2011 Code Changes- Post your favorite and Discuss them

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Dennis Alwon

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I thought it might be fun to start a thread with some changes in the 2011. If anyone is interested in discussion and adding others please do so.

I will start with 200.4. This article seems to end the argument of whether or not you can oversize a neutral for more than one set of MWBC.


200.4 Neutral Conductors.
Neutral conductors shall not be used for more than one branch circuit, for more than one multiwire branch circuit, or for more than one set of ungrounded feeder conductors unless specifically permitted elsewhere in this Code.

 

iwire

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I will start with 200.4. This article seems to end the argument of whether or not you can oversize a neutral for more than one set of MWBC.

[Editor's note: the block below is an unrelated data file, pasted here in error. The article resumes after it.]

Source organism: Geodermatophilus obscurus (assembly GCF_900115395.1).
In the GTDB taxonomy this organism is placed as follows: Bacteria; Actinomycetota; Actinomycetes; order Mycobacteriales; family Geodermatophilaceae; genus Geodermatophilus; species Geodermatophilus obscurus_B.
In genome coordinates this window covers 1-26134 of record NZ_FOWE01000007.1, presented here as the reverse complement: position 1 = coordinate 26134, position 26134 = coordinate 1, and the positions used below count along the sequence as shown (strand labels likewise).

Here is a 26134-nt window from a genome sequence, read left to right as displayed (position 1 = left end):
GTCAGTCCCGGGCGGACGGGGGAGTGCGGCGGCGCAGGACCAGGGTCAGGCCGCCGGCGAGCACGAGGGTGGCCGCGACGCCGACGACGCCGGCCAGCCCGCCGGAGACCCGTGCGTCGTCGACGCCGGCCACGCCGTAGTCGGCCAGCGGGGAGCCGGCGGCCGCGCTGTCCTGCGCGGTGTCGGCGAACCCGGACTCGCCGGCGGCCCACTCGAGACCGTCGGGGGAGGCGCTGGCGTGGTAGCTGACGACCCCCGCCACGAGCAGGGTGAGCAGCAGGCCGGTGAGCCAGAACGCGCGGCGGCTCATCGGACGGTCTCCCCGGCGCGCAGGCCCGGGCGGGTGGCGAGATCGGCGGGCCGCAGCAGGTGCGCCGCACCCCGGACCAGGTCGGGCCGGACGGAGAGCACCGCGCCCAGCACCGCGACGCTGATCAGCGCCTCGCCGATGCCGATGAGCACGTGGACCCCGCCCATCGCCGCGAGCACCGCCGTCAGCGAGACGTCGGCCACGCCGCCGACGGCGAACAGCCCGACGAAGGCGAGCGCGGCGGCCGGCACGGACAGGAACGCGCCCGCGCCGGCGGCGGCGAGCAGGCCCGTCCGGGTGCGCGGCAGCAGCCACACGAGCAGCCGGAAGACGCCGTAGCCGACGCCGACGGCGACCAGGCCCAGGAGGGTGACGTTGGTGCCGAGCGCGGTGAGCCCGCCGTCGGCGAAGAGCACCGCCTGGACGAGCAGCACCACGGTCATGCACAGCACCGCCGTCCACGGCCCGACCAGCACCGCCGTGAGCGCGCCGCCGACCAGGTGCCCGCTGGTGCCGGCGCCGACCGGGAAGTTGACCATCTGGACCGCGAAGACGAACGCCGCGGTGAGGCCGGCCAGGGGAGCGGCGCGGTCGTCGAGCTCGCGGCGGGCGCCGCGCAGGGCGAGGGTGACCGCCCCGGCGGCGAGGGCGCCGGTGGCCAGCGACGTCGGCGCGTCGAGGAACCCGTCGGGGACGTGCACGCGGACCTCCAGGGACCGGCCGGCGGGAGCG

I agree with you that it ends all arguments about it but I did not, and still do not see the need to prohibit what would be safe.
 

infinity

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Personally I like that it's finally been spelled out. IMO it helps to keep things simple.
 

Dennis Alwon

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Personally I like that it's finally been spelled out. IMO it helps to keep things simple.
I agree. No more can we say -I think it is okay. Whether we like it or not I would rather have a black & white code section than a gray one. :)
 
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480sparky

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I agree with you that it ends all arguments about it but I did not, and still do not see the need to prohibit what would be safe.

It probably got lumped into a lot of Code changes that are a result of handy-man type work..... it's dummying down the Code so non-licensed people are safer.
 

Dennis Alwon

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Here is another good change. Article 680 in the 2008 started this by req. GFCI to be in a readily accessible location for hydromassage. Now it will be for all GFCI. This may be an issue for vending machines etc.